Savva wrote that recent events involving Christine Holgate (not to mention Brittany Higgins, Andrew Laming, Christian Porter et al) have laid bare other of “the prime minister’s worst traits, as articulated by those who have dealt with him – his stubbornness, his bullying, his fibbing, his fudging”. These, we now recognise, are also an inevitable part of any “normal” that the nation might return to under Morrison’s leadership.

He shed tears this afternoon while reciting the names of soldiers whose lives were lost during Australia’s deployment in Afghanistan (which will end in September), but the limits of his empathy and compassion are becoming ever clearer.


“If we are honest about Australia’s treatment of Aboriginal people, we should call it for what it is – genocide.”

Lawyer Teela Reid, a Wiradjuri and Wailwan woman, criticises successive governments’ “wilful failure” to act on the recommendations of the Royal Commission into Aboriginal Deaths in Custody.

“The defence minister has determined that the special purpose aircraft can no longer be made available for the committee’s travel.”

An email reportedly received by Senator Kristina Keneally just 22 minutes after Border Force had granted her permission to travel to Christmas Island, where she planned to visit the detained Tamil family from Biloela, which she characterised as Peter Dutton cancelling the trip.

The fight to end Indigenous deaths in custody
Thirty years ago Australia held a royal commission into Aboriginal deaths in custody, but most of its recommendations still haven’t been implemented and hundreds more Indigenous people have died in custody.

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The age to which criminal responsibility is set to rise (up from 10), under a proposal gaining support among Australia’s attorneys-general, following a draft report last year that recommended it be raised to 14 years.

“[Michael E. ]Mann, who is a distinguished professor of atmospheric science at PennState University, said the Morrison government seemed to be pursuing an approach of talking a better game on climate action in response to ‘the pressure coming from renewed American leadership on climate, while continuing to promote policies – such as a gas-led recovery – that do absolutely nothing to address the climate crisis in any meaningful way’.”

Influential climate scientist Michael E. Mann says US climate negotiators are not going to be “fooled by the smoke and mirrors the Morrison government appears to be employing to distract from their clear record of inaction on climate”.

The list
 

“Leimbach’s documentary elides the fact that Gulpilil was in the United States to film a small scene in Philip Kaufman’s space-race biopic The Right Stuff – the masterful three-hour adaptation of Tom Wolfe’s nonfiction book, a pissing contest replayed as epic poetry – but it does make mention of another project Gulpilil was hoping to get off the ground. The actor was envisioning this film to be his directorial debut and, for contemporary audiences watching Walkabout to Hollywood, unaware of this historical detail, the fact lands as a significant revelation.”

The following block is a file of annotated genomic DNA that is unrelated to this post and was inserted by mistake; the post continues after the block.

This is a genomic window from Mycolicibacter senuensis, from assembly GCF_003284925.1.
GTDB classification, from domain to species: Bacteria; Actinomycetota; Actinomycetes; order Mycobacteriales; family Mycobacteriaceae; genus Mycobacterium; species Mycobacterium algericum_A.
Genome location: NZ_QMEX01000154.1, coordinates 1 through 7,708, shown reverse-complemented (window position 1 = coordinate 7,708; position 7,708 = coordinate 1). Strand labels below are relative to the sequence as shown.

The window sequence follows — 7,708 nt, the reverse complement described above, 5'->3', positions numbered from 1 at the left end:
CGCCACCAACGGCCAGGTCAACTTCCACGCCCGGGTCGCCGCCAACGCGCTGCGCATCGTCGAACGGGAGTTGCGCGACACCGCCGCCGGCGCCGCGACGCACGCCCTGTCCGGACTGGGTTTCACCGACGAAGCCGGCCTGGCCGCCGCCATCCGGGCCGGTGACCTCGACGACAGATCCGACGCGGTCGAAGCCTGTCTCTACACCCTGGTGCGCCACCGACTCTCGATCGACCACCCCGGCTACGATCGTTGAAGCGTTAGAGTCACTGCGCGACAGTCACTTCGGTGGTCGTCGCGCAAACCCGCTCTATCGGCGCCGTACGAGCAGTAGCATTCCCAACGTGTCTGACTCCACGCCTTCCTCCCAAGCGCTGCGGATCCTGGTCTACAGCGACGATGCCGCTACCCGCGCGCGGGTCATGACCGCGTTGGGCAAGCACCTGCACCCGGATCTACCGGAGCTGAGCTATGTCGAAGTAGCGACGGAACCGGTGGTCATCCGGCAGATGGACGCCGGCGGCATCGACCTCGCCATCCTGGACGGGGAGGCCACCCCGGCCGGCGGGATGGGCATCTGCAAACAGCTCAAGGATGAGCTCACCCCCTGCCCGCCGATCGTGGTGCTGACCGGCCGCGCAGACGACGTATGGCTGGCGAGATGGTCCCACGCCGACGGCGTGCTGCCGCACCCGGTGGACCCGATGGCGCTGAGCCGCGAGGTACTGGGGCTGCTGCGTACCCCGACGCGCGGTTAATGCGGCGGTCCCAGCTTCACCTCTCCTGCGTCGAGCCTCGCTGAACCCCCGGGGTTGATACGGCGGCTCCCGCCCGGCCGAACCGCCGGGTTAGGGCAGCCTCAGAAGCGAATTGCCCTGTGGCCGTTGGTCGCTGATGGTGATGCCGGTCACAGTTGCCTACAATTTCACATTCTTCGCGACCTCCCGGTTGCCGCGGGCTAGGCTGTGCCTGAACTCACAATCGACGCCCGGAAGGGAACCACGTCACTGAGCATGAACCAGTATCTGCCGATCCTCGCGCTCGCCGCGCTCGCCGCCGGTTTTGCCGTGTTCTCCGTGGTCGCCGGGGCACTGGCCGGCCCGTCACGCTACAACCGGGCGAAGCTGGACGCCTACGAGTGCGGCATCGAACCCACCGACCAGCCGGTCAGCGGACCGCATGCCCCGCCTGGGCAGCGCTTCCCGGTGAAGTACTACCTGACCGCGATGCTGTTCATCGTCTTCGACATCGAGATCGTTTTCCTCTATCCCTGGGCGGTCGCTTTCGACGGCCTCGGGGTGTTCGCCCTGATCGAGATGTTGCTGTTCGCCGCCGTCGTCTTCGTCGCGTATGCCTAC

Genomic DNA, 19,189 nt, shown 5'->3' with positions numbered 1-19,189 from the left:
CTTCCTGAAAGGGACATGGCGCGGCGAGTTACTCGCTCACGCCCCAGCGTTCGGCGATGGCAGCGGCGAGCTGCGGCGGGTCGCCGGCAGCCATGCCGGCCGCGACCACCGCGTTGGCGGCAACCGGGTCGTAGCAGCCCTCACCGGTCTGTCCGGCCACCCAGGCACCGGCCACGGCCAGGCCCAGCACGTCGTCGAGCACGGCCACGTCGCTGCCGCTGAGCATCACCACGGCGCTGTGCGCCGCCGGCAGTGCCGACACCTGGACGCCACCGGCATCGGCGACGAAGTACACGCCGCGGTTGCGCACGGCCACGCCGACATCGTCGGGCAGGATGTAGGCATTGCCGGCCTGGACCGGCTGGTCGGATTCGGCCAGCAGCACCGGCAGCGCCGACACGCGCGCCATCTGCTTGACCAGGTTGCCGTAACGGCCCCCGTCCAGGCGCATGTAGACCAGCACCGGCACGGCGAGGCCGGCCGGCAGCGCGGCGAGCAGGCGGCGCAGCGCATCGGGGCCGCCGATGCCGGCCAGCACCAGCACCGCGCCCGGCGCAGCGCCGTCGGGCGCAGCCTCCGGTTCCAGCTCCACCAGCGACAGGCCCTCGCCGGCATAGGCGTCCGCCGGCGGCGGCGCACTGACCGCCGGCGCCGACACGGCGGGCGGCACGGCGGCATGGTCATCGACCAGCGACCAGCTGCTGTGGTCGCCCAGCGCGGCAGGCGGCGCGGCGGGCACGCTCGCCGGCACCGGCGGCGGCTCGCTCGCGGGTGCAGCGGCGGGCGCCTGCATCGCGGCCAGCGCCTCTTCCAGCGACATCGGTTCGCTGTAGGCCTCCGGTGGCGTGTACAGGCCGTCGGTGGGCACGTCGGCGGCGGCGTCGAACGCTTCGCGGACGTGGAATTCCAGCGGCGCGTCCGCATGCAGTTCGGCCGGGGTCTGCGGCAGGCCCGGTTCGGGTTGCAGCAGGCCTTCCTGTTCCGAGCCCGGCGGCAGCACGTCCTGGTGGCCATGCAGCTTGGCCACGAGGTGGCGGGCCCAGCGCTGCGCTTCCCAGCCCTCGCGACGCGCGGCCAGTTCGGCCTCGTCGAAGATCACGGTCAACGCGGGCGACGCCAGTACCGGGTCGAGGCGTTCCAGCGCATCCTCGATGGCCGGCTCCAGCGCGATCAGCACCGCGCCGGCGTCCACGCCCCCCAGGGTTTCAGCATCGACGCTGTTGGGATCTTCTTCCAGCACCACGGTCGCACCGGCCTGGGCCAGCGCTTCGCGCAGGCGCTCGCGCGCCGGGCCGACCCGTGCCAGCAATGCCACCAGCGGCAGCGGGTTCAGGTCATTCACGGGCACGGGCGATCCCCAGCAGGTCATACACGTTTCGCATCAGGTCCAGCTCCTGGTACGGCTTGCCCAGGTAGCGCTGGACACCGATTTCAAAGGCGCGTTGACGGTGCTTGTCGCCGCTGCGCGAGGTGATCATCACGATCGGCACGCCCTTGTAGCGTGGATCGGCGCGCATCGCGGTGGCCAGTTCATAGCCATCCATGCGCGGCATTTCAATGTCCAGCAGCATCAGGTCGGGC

“Two Aboriginal women speak to us from their graves. One died from horrific injuries in a police cell in Western Australia, and the other bled out on a beach in New South Wales after an alleged violent sexual assault. Their lives were cut short by violence compounded by what seems to be a contempt for Aboriginal women that can pass for normal and acceptable across all classes and cultures in Australia … These deaths are the tip of the iceberg. Many more Aboriginal women have died from assaults and criminal misconduct, and they have passed without any public attention or anything like justice.”

“Years ago, my great-grandfather, when he saw the change on Country in Lismore, as a traditional man, he wrote a thing he called the Bundjalung Three-Point Plan because he could see the writing on the wall, the shifts and changes where language and cultural practice were outlawed. His Three-Point Plan was: ‘Have pride in your race and colour. Always have pride in culture and language. And consider the new relationship with the new people. Because it is about tomorrow.’ So I always say that, when I work on Country, and even if it’s just a meeting, I try to keep that Three-Point Plan in my mind.”

Nick Feik

Nick Feik is the editor of The Monthly.

@nickfeik